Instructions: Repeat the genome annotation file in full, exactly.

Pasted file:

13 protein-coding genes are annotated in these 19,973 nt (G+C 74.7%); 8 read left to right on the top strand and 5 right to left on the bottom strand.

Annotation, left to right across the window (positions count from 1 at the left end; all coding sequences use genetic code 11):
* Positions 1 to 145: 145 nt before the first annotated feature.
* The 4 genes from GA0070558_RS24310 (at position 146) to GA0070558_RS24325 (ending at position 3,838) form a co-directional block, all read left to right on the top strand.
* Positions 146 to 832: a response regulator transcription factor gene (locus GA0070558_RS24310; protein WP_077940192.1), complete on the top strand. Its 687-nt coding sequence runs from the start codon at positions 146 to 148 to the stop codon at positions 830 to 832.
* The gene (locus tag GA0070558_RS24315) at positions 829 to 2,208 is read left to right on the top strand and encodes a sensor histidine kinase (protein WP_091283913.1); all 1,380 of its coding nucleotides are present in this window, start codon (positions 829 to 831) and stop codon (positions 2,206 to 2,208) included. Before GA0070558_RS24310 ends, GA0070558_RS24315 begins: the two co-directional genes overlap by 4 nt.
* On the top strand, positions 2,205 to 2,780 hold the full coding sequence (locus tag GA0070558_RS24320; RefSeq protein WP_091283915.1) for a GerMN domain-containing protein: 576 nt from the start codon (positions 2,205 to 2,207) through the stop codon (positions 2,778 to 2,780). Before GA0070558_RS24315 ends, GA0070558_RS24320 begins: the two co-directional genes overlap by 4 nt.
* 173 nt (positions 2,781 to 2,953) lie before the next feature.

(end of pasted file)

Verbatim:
13 protein-coding genes are annotated in these 19,973 nt (G+C 74.7%); 8 read left to right on the top strand and 5 right to left on the bottom strand.

Annotation, left to right across the window (positions count from 1 at the left end; all coding sequences use genetic code 11):
* Positions 1 to 145: 145 nt before the first annotated feature.
* The 4 genes from GA0070558_RS24310 (at position 146) to GA0070558_RS24325 (ending at position 3,838) form a co-directional block, all read left to right on the top strand.
* Positions 146 to 832: a response regulator transcription factor gene (locus GA0070558_RS24310; protein WP_077940192.1), complete on the top strand. Its 687-nt coding sequence runs from the start codon at positions 146 to 148 to the stop codon at positions 830 to 832.
* The gene (locus tag GA0070558_RS24315) at positions 829 to 2,208 is read left to right on the top strand and encodes a sensor histidine kinase (protein WP_091283913.1); all 1,380 of its coding nucleotides are present in this window, start codon (positions 829 to 831) and stop codon (positions 2,206 to 2,208) included. Before GA0070558_RS24310 ends, GA0070558_RS24315 begins: the two co-directional genes overlap by 4 nt.
* On the top strand, positions 2,205 to 2,780 hold the full coding sequence (locus tag GA0070558_RS24320; RefSeq protein WP_091283915.1) for a GerMN domain-containing protein: 576 nt from the start codon (positions 2,205 to 2,207) through the stop codon (positions 2,778 to 2,780). Before GA0070558_RS24315 ends, GA0070558_RS24320 begins: the two co-directional genes overlap by 4 nt.
* 173 nt (positions 2,781 to 2,953) lie before the next feature.